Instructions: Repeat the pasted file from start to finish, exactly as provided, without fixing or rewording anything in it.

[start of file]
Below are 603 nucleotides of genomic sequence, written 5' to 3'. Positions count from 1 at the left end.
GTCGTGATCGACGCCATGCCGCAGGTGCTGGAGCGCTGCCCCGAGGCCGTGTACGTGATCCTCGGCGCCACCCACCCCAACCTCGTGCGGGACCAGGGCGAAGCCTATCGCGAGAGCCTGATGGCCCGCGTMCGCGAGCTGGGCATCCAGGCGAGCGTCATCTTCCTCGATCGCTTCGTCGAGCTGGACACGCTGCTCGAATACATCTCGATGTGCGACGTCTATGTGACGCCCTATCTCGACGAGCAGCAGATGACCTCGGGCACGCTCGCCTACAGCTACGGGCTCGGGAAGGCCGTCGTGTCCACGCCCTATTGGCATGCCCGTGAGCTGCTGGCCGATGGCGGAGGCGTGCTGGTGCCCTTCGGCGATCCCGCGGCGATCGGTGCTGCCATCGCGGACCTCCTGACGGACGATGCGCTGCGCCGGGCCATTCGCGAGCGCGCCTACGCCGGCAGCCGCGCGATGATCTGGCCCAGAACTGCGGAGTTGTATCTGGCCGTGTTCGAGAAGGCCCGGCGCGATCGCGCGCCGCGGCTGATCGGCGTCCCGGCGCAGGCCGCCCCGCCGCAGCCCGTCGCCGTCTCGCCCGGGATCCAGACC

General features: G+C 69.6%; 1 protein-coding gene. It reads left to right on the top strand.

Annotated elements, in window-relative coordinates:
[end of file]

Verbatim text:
Below are 603 nucleotides of genomic sequence, written 5' to 3'. Positions count from 1 at the left end.
GTCGTGATCGACGCCATGCCGCAGGTGCTGGAGCGCTGCCCCGAGGCCGTGTACGTGATCCTCGGCGCCACCCACCCCAACCTCGTGCGGGACCAGGGCGAAGCCTATCGCGAGAGCCTGATGGCCCGCGTMCGCGAGCTGGGCATCCAGGCGAGCGTCATCTTCCTCGATCGCTTCGTCGAGCTGGACACGCTGCTCGAATACATCTCGATGTGCGACGTCTATGTGACGCCCTATCTCGACGAGCAGCAGATGACCTCGGGCACGCTCGCCTACAGCTACGGGCTCGGGAAGGCCGTCGTGTCCACGCCCTATTGGCATGCCCGTGAGCTGCTGGCCGATGGCGGAGGCGTGCTGGTGCCCTTCGGCGATCCCGCGGCGATCGGTGCTGCCATCGCGGACCTCCTGACGGACGATGCGCTGCGCCGGGCCATTCGCGAGCGCGCCTACGCCGGCAGCCGCGCGATGATCTGGCCCAGAACTGCGGAGTTGTATCTGGCCGTGTTCGAGAAGGCCCGGCGCGATCGCGCGCCGCGGCTGATCGGCGTCCCGGCGCAGGCCGCCCCGCCGCAGCCCGTCGCCGTCTCGCCCGGGATCCAGACC

General features: G+C 69.6%; 1 protein-coding gene. It reads left to right on the top strand.

Annotated elements, in window-relative coordinates: